When Dr Samuel Gridley Howe wrote to Charles Dickens in 1868, after the novelist’s second American tour, he described to Dickens the deprivations of the blind by noting their loss of taste rather than their loss of vision. ‘They have had lugubrious food enough’, Howe said of the pupils at the Perkins Institution in Boston, which he directed. The problem wasn’t that the blind were starving, to use Howe’s metaphor, but that their diet was melancholy. They had been fed on struggle and confinement while existing in what he called their ‘dark chambers’. Howe’s solution was both gustatory and tactile: the blind would be enlightened and cheered by developing a taste for Dickens, whose work they would consume by feeling his words on the page. ‘They want something to gladden their hearts’, Howe explained. ‘They want some books which will give pleasure and joy […]. Your books do this, and I want the blind to have one of them at their fingers’ ends.’1
Dickens eagerly complied with Howe’s request, arranging to have an edition of 250 copies of The Old Curiosity Shop ‘printed in raised letters for the use of the blind’ at a cost to him of $1700 (Letters, XII, 113). Yet as was often the case with Dickens, his act of generosity was qualified by conditions attached to it — no less significant because unstated. To understand those conditions, we need to consider the choices he made in producing his embossed edition and identify their politics, which bear on the position of the disabled in the nineteenth century.
In producing his edition for blind readers, Dickens had to choose, most obviously, from among his many works. In selecting The Old Curiosity Shop (1840–41) instead of one of his more recent novels, Dickens privileged a particular subgenre for a specific, disabled audience, meeting what he understood to be their unique needs; he provided them with the sentimental fiction that would help to ‘humanize’ them. As Heather Tilley argues, ‘sentimental fiction was expected to exert a moralizing influence over pupils.’2 Dickens selected the novel he did because of certain ‘suppositions about the pedagogic function of sentimental literature […] as well as the more implicit assumption that visual impairment was accompanied by emotional (and by extension moral) deficiencies’ (Tilley, p. 226). Not only did Little Nell’s virtues provide a pattern for disabled pupils of whom great patience and fortitude were required. The blind needed to read such works as The Old Curiosity Shop to develop the human sympathy that was thought to depend on the faculty of vision — on seeing or watching others — and that came readily to the sighted but not to the visually impaired.
The correcting or ‘normalizing’ impulse behind Dickens’s choice of The Old Curiosity Shop as a text for blind readers also informed his choice of the embossed system of writing that would put that text ‘at their fingers’ ends’. While Dickens chose the sentimental over the satiric, he also chose an embossed roman alphabet for his text rather than an arbitrary system — the system developed by Howe himself. Blind advocates for visually impaired readers in the Victorian period argued for the use of an embossed print system best suited to tactile comprehension — by the late 1860s in England, Braille’s arbitrary system had been identified as the system of choice. Thomas Rhodes Armitage, the blind physician who established, in 1868, the British and Foreign Blind Association (today’s Royal National Institute of Blind People), makes the argument most forcefully in The Education and Employment of the Blind (1871). Armitage found it ‘self evident that the proper persons to decide upon the best methods of instruction by touch, are those who have to rely upon this sense, viz. the blind themselves’.3 ‘Inventors of [embossed] systems and managers of [blind] institutions generally have their eyesight’, Armitage writes, ‘and misled by this sense, they cannot understand or enter into the real wants of the blind […]. The question must not be settled for the blind, but by the blind themselves’ (pp. 12–13, emphasis in original). Armitage conducted a two-year study among strictly tactile readers who knew at least three different systems of embossed print. He and his colleagues and ‘witnesses’ concluded that the use of Braille was optimal, owing to the ease with which that dotted system could be read by touch. In bringing out his embossed edition of The Old Curiosity Shop, however, which he did on the eve of the formal investigation that would endorse Braille from among competing relief systems, Dickens opted to use the ‘master language’ best suited to seeing readers — the roman alphabet preferred by sighted teachers, relatives, and guardians of the blind. He chose Howe’s variation on the roman alphabet, in which only small letters were used — a type ‘so small’, Armitage explained, ‘that probably not one blind adult in fifty can learn to read it with any degree of comfort’ (p. 12).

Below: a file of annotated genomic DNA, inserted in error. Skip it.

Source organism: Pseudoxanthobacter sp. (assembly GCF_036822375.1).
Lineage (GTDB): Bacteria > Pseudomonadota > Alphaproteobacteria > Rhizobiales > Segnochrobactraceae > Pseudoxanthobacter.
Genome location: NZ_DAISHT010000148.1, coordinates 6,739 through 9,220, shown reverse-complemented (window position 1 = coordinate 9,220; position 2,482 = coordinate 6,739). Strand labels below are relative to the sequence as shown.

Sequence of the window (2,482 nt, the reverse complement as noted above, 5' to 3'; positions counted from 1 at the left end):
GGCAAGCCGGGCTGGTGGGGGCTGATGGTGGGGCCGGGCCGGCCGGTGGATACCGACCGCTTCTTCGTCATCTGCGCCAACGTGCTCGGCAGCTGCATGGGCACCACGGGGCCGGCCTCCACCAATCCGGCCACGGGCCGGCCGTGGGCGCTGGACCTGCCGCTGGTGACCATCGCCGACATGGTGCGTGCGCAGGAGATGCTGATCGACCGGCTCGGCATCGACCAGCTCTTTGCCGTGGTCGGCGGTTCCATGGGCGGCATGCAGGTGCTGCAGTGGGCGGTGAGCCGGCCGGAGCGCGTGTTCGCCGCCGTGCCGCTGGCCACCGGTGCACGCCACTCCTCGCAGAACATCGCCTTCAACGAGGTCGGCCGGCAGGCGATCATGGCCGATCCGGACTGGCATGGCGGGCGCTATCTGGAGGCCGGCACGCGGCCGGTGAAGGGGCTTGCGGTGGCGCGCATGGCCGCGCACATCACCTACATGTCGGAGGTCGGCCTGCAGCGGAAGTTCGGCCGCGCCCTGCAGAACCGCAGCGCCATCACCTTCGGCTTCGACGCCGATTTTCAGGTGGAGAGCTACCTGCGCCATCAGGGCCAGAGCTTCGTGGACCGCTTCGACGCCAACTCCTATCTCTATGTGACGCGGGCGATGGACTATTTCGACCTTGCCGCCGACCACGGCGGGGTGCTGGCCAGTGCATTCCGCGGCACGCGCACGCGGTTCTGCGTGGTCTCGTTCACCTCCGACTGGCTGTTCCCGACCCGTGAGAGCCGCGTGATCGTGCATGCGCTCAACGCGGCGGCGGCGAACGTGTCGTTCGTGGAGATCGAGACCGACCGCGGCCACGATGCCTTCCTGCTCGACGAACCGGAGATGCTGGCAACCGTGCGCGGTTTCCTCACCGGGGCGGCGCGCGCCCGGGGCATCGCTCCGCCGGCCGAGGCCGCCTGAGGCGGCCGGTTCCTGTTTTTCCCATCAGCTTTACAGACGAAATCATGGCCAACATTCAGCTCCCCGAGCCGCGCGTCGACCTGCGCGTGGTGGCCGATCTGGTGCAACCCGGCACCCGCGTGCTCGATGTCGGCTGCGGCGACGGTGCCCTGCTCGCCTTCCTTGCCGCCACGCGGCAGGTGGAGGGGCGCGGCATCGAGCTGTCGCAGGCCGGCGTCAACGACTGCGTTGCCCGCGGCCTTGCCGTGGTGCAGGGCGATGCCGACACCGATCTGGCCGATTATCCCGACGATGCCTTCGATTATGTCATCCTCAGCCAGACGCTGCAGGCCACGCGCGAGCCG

It was only shortly before Dickens’s death in June 1870 that the British and Foreign Blind Association began to promote Braille as the format best suited to tactile reading. Nonetheless, in May 1870, Dickens published an article in All the Year Round that outlined the investigation then underway and that advocated for the leadership of ‘the sightless’ in the matter, and he knew that he had a choice among systems when he published The Old Curiosity Shop in 1868.4 In ‘Books for the Blind’, an article that appeared as early as 1853 in Household Words, it was noted that ‘a blind man may be taught to read’: ‘But now comes the difficulty […]. In what language shall the printing be effected? […] In what character, alphabet, symbol, or cipher, shall the teaching be rendered?’5